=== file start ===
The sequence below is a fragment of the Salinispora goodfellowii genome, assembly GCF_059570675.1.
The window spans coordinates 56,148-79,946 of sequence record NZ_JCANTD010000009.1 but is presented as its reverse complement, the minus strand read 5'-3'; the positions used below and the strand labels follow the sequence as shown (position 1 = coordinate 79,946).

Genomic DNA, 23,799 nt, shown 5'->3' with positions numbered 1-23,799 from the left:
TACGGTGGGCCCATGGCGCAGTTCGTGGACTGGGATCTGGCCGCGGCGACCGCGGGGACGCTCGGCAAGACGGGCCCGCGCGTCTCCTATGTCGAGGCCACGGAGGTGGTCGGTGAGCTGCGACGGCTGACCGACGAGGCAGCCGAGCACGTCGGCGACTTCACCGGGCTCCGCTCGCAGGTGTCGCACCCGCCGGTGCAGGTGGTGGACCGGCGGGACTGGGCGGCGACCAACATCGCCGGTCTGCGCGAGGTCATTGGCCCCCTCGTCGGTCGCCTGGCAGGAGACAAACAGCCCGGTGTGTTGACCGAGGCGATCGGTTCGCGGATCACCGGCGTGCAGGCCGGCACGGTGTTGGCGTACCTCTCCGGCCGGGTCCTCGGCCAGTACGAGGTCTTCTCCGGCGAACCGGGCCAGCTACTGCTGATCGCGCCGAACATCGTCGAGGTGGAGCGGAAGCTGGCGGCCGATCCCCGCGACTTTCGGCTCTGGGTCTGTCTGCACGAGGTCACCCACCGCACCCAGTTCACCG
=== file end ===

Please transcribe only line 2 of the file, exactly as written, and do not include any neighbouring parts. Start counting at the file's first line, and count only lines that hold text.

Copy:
The window spans coordinates 56,148-79,946 of sequence record NZ_JCANTD010000009.1 but is presented as its reverse complement, the minus strand read 5'-3'; the positions used below and the strand labels follow the sequence as shown (position 1 = coordinate 79,946).